A trip to the Exe

After Saturday's Somerset delights, it was a mid-morning Sunday start to the Exe Estuary to give the bird commentary on the RSPB's avocet cruise. I went with a birding friend Dave and popped in to Dawlish Warren first to try and track down a surf scoter from North America - this type of duck is rare in the UK. As we scanned out to sea there were lots of common scoters and after 15 minutes or so Dave found the surf scoter - it has a steep Roman-nosed beak and a tail that sticks out of the water! Dave also managed to seek out a red-throated diver and two black-throated divers!

The cruise went well (photos to follow!) and we had some warm, very pleasant winter sunshine. It was so relaxing - I got very sleepy mid-way through (fortunately not when I was doing the commentary!!). The birds showed well including four great northern divers (just metres away from the boat with one only a foot or two away), two slavonian grebes, brent geese, shags and lots of avocets, godwits and other wading birds. There was a kingfsher in Starcross and turnstones busily turning the seaweed - it looked alive from a distance!!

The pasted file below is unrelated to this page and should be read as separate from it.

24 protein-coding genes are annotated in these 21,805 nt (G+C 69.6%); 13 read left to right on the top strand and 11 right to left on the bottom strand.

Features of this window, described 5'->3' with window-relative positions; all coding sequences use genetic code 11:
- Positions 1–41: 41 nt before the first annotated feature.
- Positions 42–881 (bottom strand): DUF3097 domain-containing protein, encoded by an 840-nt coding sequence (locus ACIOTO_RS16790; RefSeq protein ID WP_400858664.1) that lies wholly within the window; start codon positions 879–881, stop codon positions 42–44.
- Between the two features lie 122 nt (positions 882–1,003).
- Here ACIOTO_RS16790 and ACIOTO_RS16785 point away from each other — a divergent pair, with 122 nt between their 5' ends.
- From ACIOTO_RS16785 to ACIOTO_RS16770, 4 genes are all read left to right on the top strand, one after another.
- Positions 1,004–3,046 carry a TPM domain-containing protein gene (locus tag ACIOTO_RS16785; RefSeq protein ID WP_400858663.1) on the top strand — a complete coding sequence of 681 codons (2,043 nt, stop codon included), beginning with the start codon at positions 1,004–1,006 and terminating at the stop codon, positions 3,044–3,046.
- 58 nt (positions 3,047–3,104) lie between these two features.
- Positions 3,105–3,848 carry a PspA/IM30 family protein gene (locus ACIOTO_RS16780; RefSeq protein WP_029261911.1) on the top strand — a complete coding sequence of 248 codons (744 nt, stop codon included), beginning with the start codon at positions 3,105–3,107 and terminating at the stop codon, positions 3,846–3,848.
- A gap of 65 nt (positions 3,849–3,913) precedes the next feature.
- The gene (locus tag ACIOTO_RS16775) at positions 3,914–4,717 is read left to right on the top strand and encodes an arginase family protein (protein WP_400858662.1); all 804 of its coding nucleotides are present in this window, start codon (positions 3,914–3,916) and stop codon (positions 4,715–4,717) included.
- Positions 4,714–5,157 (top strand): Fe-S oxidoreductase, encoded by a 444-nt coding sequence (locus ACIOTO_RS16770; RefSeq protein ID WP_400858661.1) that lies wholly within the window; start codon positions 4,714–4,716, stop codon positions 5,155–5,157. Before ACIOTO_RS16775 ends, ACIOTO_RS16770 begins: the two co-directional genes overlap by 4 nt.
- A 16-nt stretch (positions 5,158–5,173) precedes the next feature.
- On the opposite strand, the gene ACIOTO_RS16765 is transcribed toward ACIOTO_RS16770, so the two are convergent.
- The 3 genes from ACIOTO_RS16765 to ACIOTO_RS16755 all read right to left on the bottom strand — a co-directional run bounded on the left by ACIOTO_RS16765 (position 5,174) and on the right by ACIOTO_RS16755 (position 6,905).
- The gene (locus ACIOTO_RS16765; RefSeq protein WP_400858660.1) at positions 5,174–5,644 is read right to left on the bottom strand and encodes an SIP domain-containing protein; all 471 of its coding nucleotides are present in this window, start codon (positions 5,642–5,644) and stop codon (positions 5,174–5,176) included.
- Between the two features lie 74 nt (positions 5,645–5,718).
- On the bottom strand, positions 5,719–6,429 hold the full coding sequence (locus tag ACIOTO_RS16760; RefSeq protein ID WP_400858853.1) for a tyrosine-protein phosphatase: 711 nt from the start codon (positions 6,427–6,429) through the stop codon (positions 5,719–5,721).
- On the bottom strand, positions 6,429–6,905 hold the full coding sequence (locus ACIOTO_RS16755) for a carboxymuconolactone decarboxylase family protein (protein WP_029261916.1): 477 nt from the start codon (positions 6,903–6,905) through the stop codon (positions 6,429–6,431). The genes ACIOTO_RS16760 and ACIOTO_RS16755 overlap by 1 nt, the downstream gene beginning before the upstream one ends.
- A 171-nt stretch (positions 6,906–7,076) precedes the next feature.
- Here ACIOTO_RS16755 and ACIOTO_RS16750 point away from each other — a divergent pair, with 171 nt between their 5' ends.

To finish off the day we popped back to Dawlish catching up with the scoters on a now calm sea and spotted a gannet on the horizon. Eight black-necked grebes were on the sea further down the coast while herring gulls chilled out nearby, hoping for someone's hot donut or other scrap!

Saturday, 13 February 2010

Somerset Levels' delights